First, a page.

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Mr. Bercow: To ask the Minister for the Cabinet Office what her target time is in 200405 (a) to reply to letters from hon. Members and (b) for the officials in her Office to reply to letters received directly from members of the public. 
Ruth Kelly: The Cabinet Office target time for replying to letters from hon. Members is 15 working days. The same target time applies to officials replying to letters received directly from members of the public.
Mr. Bercow: To ask the Minister for the Cabinet Office if she will list the European Union directives and regulations relating to the Office that have been implemented in each of the last two years, specifying (a) the title and purpose of each, (b) the cost to public funds of each and (c) the cost to businesses of each. 
Mr. O'Hara: To ask the Minister for the Cabinet Office how many Regulatory Reform Orders have been approved by the House in each year since 2001; and what target has been set by the Government for the number of Regulatory Reform Orders to be approved by 2005. 
Ruth Kelly: Since 2001, a total of 20 Regulatory Reform Orders have been made, and a further eight proposals have been laid for parliamentary scrutiny. The number of Regulatory Reform Orders made each year since 2001 is as follows:
(2) how many appeals were made by civil servants to the Civil Service Commissioners regarding special advisers in her Office between 31 March 2003 and 31 March 2004; and when each appeal was lodged.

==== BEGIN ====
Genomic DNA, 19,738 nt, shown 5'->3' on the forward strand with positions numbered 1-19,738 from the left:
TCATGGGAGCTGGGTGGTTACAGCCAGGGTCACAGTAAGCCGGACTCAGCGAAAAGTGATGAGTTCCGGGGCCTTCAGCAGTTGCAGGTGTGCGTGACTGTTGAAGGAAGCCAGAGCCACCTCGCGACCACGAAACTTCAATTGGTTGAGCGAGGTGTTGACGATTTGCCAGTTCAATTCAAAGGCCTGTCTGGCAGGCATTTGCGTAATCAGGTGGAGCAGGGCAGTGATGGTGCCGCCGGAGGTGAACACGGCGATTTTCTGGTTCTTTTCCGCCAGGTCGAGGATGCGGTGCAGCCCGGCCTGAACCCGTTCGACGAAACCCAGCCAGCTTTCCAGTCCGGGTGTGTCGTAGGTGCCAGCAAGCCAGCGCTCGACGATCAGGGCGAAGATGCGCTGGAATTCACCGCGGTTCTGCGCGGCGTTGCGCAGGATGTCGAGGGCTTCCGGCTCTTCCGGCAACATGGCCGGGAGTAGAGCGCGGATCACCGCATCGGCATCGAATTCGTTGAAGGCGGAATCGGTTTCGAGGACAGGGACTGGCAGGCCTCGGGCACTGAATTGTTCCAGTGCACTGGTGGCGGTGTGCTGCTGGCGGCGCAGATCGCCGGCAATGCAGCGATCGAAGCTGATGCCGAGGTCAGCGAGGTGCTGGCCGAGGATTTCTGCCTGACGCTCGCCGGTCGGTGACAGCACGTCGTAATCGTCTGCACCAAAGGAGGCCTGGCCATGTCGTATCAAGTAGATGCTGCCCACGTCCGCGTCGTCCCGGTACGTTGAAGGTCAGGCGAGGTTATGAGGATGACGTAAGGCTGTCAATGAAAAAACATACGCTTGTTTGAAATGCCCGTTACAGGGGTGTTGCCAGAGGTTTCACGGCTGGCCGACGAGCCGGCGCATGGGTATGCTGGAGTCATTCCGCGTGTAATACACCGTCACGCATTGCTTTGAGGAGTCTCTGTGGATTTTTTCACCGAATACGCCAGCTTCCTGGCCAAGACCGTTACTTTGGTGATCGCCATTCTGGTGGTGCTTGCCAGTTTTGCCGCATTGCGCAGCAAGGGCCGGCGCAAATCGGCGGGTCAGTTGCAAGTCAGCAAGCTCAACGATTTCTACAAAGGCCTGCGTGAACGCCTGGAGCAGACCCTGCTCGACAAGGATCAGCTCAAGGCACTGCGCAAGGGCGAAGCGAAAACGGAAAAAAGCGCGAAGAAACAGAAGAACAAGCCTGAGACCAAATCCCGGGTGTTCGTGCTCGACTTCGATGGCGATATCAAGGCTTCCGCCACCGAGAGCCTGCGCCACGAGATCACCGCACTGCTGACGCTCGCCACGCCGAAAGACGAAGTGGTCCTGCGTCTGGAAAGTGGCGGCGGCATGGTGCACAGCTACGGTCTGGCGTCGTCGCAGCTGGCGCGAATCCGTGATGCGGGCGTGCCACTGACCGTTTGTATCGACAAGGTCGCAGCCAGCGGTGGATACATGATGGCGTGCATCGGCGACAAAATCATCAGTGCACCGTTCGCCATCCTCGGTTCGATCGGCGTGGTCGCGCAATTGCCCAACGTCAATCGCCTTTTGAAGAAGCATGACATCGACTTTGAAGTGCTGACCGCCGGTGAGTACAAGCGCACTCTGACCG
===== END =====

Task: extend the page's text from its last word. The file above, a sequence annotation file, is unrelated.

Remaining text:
Ruth Kelly: Paragraph 22 of the Code of Conduct for Special Advisers states that any civil servant who believes that the action of a special adviser goes beyond that adviser's authority or breaches the Civil Service Code should raise the matter immediately with the Secretary of the Cabinet or the First Civil Commissioner, directly or through a senior civil servant.
Information relating to complaints made by civil servants to the Civil Service Commissioners is set out in the Civil Service Commissioners' annual report. Copies of reports for the period 199697 to 200304 are available in the Library and can also be obtained on-line at www.civilservicecommissioners.gov.uk.
Ruth Kelly: Cabinet Office has offered to assist with funding for the creation of a Central Point of Expertise on Timber (CPET). It is the Department for Environment, Food and Rural Affairs (DEFRA) responsibility to establish whether offers and/or fees and charges would be appropriate for the establishment and maintenance of CPET.
Jeremy Corbyn: To ask the Secretary of State for International Development what aid programmes, have been supported in Angola during each of the last five years; at what value; and what programmes his Department is planning for the next three years. 
|Economic reform and poverty reduction (including HIV/AIDS)|
|Other sectors: e.g. education, urban poverty|
DFID's current activities in the above areas of focus (peace-building, humanitarian reform, economic reform and poverty reduction) will continue until the end of 2006. DFID will remain actively involved in supporting Angola's post-conflict transition and is also looking at how we can strengthen our collaboration with the World Bank (WB) and European Commission (EC). We are also looking at what more we can do to include Angola in DFID's support to the wider South African Development Community (SADC).